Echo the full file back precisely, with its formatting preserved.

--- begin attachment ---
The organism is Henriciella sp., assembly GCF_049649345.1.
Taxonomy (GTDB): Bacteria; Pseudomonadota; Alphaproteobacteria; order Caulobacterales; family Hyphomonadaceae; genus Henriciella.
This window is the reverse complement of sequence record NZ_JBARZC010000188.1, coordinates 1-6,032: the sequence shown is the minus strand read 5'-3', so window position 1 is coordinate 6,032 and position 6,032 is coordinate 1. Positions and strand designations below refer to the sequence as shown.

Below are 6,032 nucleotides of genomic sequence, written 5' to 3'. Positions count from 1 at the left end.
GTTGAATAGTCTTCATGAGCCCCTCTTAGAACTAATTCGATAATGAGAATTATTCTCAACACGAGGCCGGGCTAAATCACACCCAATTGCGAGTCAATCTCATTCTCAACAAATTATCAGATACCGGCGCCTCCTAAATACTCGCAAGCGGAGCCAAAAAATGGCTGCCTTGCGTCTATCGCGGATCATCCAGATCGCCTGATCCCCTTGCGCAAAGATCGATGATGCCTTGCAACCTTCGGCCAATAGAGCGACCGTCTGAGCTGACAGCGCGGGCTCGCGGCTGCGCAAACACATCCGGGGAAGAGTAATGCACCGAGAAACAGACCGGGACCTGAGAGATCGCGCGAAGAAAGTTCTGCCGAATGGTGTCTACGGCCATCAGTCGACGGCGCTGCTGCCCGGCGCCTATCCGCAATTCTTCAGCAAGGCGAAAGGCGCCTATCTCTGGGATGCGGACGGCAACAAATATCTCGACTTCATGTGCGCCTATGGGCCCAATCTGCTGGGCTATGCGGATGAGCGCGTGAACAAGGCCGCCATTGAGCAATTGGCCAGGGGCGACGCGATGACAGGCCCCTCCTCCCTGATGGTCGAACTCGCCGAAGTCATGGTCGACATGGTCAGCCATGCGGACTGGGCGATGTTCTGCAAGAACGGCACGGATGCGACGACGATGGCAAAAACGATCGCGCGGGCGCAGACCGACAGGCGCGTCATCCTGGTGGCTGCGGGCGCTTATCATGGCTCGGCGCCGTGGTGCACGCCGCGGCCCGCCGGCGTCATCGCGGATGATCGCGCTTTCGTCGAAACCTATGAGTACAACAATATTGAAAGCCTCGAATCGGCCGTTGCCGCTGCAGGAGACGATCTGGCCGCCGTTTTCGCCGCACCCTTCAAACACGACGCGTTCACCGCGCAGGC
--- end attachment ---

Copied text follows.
The organism is Henriciella sp., assembly GCF_049649345.1.
Taxonomy (GTDB): Bacteria; Pseudomonadota; Alphaproteobacteria; order Caulobacterales; family Hyphomonadaceae; genus Henriciella.
This window is the reverse complement of sequence record NZ_JBARZC010000188.1, coordinates 1-6,032: the sequence shown is the minus strand read 5'-3', so window position 1 is coordinate 6,032 and position 6,032 is coordinate 1. Positions and strand designations below refer to the sequence as shown.

Below are 6,032 nucleotides of genomic sequence, written 5' to 3'. Positions count from 1 at the left end.
GTTGAATAGTCTTCATGAGCCCCTCTTAGAACTAATTCGATAATGAGAATTATTCTCAACACGAGGCCGGGCTAAATCACACCCAATTGCGAGTCAATCTCATTCTCAACAAATTATCAGATACCGGCGCCTCCTAAATACTCGCAAGCGGAGCCAAAAAATGGCTGCCTTGCGTCTATCGCGGATCATCCAGATCGCCTGATCCCCTTGCGCAAAGATCGATGATGCCTTGCAACCTTCGGCCAATAGAGCGACCGTCTGAGCTGACAGCGCGGGCTCGCGGCTGCGCAAACACATCCGGGGAAGAGTAATGCACCGAGAAACAGACCGGGACCTGAGAGATCGCGCGAAGAAAGTTCTGCCGAATGGTGTCTACGGCCATCAGTCGACGGCGCTGCTGCCCGGCGCCTATCCGCAATTCTTCAGCAAGGCGAAAGGCGCCTATCTCTGGGATGCGGACGGCAACAAATATCTCGACTTCATGTGCGCCTATGGGCCCAATCTGCTGGGCTATGCGGATGAGCGCGTGAACAAGGCCGCCATTGAGCAATTGGCCAGGGGCGACGCGATGACAGGCCCCTCCTCCCTGATGGTCGAACTCGCCGAAGTCATGGTCGACATGGTCAGCCATGCGGACTGGGCGATGTTCTGCAAGAACGGCACGGATGCGACGACGATGGCAAAAACGATCGCGCGGGCGCAGACCGACAGGCGCGTCATCCTGGTGGCTGCGGGCGCTTATCATGGCTCGGCGCCGTGGTGCACGCCGCGGCCCGCCGGCGTCATCGCGGATGATCGCGCTTTCGTCGAAACCTATGAGTACAACAATATTGAAAGCCTCGAATCGGCCGTTGCCGCTGCAGGAGACGATCTGGCCGCCGTTTTCGCCGCACCCTTCAAACACGACGCGTTCACCGCGCAGGC